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  • Featured on SDSU News Center: SDSU Researcher Works to Combat Drug Resistance

    A $6.1M grant aims to determine how tuberculosis becomes resistant to drugs and develop prognostic and diagnostic tools to help patients

Join our lab!

We are currently accepting Master's and PhD students. We also have an open postdoctoral position. For more information, visit the links below:



Laboratory for Pathogenesis of Clinical Drug Resistance and Persistence

Led by Dr. Faramarz Valafar, we are an NIH funded laboratory through the National Institute for Allergy and Infectious Diseases (NIAID).

We study the genetic (including dark genetic matter), epigenetic, metagenomic bases for treatment failure in infectious diseases. This includes study of evolutionary path and emergence of enhanced antibiotic resistance, virulence, fitness, and host pathogen interactions.

Our primary project focuses on tuberculosis (TB), which recently surpassed HIV/AIDS as the infectious disease causing the highest mortality. Over 10 million people develop the active form of the disease and 1.5 million people die from it annually. Antibiotic resistance in Mycobacterium tuberculosis (Mtb), the causative agent of TB, is a serious threat to the World Health Organization’s efforts in global TB control. In some parts of the world, 75% of all active TB cases are multi-drug resistant.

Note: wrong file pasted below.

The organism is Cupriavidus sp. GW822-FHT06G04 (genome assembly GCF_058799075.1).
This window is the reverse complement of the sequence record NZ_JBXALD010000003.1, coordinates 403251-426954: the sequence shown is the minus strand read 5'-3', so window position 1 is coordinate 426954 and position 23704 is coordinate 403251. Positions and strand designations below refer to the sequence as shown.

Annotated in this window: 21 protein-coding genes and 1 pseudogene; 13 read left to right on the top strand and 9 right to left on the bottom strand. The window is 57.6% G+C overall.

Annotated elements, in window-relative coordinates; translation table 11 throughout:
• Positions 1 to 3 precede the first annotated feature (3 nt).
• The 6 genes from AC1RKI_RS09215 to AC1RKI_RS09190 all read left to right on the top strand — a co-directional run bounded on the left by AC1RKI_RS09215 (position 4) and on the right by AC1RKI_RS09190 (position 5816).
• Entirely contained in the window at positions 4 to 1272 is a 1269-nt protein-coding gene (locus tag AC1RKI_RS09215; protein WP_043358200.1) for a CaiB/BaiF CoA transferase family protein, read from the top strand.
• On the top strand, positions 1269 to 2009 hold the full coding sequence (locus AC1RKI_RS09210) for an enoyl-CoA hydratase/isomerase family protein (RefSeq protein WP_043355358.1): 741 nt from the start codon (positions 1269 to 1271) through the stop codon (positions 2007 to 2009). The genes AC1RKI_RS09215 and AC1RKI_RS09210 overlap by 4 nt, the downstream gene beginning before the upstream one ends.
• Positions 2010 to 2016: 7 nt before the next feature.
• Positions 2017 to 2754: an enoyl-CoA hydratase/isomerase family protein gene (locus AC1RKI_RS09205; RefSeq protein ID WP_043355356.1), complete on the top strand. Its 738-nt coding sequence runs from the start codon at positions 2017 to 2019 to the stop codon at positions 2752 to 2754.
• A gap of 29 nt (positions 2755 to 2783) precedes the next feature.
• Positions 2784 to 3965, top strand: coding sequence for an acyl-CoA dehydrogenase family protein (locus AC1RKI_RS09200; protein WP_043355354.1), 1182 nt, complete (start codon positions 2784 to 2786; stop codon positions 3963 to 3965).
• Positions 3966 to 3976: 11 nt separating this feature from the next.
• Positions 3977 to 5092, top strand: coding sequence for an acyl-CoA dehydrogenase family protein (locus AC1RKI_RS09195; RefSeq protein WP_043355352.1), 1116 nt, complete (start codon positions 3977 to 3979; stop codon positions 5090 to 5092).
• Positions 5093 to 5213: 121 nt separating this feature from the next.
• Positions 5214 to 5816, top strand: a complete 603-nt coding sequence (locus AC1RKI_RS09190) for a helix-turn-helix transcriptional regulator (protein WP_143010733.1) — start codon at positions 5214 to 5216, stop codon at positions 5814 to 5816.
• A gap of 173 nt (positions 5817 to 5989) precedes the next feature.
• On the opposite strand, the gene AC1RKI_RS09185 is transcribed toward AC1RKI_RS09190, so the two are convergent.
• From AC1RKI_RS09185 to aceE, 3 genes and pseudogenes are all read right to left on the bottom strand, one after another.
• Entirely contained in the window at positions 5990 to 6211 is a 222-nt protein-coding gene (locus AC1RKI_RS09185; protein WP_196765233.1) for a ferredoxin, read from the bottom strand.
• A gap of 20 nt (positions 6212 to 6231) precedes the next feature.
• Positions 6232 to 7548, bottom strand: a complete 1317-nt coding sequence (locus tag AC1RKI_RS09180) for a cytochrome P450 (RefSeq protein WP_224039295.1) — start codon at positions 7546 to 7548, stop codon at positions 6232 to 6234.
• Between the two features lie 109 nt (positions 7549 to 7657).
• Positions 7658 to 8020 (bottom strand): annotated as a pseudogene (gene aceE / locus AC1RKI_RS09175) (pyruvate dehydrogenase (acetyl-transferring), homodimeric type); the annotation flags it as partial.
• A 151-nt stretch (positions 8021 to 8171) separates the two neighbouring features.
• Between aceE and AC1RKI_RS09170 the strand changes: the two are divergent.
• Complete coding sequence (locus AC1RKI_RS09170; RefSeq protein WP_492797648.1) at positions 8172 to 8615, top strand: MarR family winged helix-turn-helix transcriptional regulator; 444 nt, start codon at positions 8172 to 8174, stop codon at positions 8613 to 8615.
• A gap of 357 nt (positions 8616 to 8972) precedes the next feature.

Our funding provides support for our research projects in San Diego and collaborations with seven international sites in Stockholm, Antwerp, Minsk, Cape Town, Mumbai, Riga, and Chisinau. In collaboration with hospitals and public health agencies in these cities, we study the emergence and mechanisms of antibiotic resistance, virulence, fitness, and the molecular basis for other clinically relevant phenotypes in Mtb.

Evolution of Drug Resistance

We use genomics to reconstruct how antibiotic resistant, hypervirulent, and persistent phenotypes emerge

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Genomics & Epigenomics

Genomics & Epigenomics

We assemble SMRT-sequencing data into Mtb genomes and methylomes de novo and identify anomalies at single-base resolution

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Technology
systems biology

Systems Biology

We investigate how variations combine at the systems level to affect pathogenic virulent, and resistant phenotypes

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Annotation & Functional Genomics

Annotation & Functional Genomics

We develop and utilize tools to annotate how interesting variations or novel genetic material affect Mtb function.

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Technology

Through single-molecule, real-time (SMRT) sequencing, we investigate the molecular basis and pathogenesis of clinically relevant phenotypes.

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